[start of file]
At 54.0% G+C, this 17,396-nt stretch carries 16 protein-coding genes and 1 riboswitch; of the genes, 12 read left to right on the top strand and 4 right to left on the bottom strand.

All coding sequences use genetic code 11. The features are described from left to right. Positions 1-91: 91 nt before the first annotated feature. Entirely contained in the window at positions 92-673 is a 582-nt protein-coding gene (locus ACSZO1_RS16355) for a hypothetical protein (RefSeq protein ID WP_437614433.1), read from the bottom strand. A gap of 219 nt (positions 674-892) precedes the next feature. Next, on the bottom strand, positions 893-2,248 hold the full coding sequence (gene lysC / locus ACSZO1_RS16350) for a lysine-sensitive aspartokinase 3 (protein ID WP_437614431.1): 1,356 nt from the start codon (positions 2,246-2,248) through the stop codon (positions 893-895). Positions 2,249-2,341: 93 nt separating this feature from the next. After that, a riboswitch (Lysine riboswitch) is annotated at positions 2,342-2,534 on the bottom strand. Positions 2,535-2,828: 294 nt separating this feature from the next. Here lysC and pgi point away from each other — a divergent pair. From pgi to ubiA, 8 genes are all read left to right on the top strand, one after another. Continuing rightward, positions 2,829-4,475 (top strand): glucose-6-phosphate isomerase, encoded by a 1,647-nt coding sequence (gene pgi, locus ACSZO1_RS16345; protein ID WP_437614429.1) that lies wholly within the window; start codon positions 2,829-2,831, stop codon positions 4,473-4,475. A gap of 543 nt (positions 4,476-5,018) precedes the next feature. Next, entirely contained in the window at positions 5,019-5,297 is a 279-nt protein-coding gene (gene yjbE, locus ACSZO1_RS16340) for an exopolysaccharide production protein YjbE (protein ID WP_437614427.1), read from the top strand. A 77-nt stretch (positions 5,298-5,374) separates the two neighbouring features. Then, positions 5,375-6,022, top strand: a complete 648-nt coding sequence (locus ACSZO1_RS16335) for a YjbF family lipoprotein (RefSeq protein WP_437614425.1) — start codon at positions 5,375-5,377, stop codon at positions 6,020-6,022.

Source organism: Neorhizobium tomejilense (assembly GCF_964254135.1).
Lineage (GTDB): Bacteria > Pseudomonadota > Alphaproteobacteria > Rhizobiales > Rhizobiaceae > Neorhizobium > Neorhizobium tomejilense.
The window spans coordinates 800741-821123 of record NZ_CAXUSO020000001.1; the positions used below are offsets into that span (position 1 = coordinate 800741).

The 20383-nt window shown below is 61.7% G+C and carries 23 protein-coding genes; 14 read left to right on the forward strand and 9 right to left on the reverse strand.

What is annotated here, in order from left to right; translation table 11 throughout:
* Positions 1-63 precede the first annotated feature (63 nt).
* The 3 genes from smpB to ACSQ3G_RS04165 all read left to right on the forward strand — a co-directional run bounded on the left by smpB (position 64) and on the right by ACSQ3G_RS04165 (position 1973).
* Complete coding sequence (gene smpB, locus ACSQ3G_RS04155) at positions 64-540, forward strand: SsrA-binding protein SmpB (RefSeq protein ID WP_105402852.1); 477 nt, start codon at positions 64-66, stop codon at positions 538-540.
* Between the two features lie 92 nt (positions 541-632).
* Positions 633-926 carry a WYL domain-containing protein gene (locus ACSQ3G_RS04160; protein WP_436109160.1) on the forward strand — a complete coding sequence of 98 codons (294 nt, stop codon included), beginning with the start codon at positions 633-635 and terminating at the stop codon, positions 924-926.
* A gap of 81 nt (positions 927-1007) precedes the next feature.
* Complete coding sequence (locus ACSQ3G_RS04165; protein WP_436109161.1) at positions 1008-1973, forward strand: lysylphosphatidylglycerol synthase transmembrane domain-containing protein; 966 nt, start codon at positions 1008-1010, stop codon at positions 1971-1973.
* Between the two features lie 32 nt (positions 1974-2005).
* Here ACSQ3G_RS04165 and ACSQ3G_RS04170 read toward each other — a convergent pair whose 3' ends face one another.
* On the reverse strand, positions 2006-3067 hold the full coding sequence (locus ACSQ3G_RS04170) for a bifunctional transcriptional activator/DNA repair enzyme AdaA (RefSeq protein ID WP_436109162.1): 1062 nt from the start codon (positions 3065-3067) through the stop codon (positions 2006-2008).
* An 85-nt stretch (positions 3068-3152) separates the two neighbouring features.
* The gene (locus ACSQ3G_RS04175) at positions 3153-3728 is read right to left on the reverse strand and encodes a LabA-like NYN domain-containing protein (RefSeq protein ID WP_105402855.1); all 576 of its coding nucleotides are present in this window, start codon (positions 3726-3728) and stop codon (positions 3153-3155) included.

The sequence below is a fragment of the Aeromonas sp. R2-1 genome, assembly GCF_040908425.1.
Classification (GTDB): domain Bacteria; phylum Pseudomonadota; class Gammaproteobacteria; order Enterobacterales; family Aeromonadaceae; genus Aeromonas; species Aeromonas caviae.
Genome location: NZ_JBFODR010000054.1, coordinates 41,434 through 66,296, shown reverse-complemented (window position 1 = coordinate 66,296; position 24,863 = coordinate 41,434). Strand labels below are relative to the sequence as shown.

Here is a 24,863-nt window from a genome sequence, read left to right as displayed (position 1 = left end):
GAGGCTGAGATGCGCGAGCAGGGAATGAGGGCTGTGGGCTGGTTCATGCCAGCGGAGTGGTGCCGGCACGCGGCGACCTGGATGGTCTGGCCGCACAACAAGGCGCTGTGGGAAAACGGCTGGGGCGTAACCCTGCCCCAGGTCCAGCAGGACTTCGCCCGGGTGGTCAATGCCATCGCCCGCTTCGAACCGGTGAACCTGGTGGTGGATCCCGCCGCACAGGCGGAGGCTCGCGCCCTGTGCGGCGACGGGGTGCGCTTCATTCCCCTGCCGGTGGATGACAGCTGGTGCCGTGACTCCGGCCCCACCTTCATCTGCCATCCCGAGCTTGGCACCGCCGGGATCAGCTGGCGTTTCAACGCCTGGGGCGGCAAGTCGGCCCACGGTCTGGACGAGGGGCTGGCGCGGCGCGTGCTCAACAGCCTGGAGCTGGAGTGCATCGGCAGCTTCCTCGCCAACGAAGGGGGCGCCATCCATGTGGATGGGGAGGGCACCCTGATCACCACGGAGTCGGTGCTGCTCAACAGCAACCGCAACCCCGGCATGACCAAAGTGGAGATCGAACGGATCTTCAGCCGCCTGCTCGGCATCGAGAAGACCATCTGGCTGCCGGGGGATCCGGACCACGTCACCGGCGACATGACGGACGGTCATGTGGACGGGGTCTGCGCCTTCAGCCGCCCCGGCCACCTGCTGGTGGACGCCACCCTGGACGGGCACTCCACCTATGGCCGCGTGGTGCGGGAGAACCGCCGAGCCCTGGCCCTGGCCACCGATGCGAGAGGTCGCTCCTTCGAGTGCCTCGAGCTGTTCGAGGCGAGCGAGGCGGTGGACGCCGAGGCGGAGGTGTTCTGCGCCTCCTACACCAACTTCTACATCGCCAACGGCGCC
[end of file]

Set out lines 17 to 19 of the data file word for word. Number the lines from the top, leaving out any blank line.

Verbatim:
* On the reverse strand, positions 2006-3067 hold the full coding sequence (locus ACSQ3G_RS04170) for a bifunctional transcriptional activator/DNA repair enzyme AdaA (RefSeq protein ID WP_436109162.1): 1062 nt from the start codon (positions 3065-3067) through the stop codon (positions 2006-2008).
* An 85-nt stretch (positions 3068-3152) separates the two neighbouring features.
* The gene (locus ACSQ3G_RS04175) at positions 3153-3728 is read right to left on the reverse strand and encodes a LabA-like NYN domain-containing protein (RefSeq protein ID WP_105402855.1); all 576 of its coding nucleotides are present in this window, start codon (positions 3726-3728) and stop codon (positions 3153-3155) included.